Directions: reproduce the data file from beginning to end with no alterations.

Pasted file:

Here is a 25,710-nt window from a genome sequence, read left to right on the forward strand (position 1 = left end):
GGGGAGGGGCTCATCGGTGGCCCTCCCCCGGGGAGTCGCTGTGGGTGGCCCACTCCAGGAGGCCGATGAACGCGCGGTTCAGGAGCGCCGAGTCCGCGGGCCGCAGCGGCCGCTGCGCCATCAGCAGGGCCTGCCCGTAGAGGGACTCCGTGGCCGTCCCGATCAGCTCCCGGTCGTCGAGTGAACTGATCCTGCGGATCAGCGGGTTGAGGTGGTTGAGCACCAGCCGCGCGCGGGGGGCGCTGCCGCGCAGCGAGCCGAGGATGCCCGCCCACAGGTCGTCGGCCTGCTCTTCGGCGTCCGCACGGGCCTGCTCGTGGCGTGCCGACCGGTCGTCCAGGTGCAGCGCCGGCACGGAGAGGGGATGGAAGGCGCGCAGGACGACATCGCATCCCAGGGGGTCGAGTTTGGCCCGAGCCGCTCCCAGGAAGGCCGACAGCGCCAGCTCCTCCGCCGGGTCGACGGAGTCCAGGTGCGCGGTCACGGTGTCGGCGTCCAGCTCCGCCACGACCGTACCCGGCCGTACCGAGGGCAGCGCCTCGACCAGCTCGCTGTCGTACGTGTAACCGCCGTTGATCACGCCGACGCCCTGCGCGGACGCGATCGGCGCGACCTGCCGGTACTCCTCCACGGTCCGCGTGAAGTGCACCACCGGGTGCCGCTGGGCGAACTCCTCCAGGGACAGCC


Here is a 25,710-nt window from a genome sequence, read left to right on the forward strand (position 1 = left end):
GGGGAGGGGCTCATCGGTGGCCCTCCCCCGGGGAGTCGCTGTGGGTGGCCCACTCCAGGAGGCCGATGAACGCGCGGTTCAGGAGCGCCGAGTCCGCGGGCCGCAGCGGCCGCTGCGCCATCAGCAGGGCCTGCCCGTAGAGGGACTCCGTGGCCGTCCCGATCAGCTCCCGGTCGTCGAGTGAACTGATCCTGCGGATCAGCGGGTTGAGGTGGTTGAGCACCAGCCGCGCGCGGGGGGCGCTGCCGCGCAGCGAGCCGAGGATGCCCGCCCACAGGTCGTCGGCCTGCTCTTCGGCGTCCGCACGGGCCTGCTCGTGGCGTGCCGACCGGTCGTCCAGGTGCAGCGCCGGCACGGAGAGGGGATGGAAGGCGCGCAGGACGACATCGCATCCCAGGGGGTCGAGTTTGGCCCGAGCCGCTCCCAGGAAGGCCGACAGCGCCAGCTCCTCCGCCGGGTCGACGGAGTCCAGGTGCGCGGTCACGGTGTCGGCGTCCAGCTCCGCCACGACCGTACCCGGCCGTACCGAGGGCAGCGCCTCGACCAGCTCGCTGTCGTACGTGTAACCGCCGTTGATCACGCCGACGCCCTGCGCGGACGCGATCGGCGCGACCTGCCGGTACTCCTCCACGGTCCGCGTGAAGTGCACCACCGGGTGCCGCTGGGCGAACTCCTCCAGGGACAGCC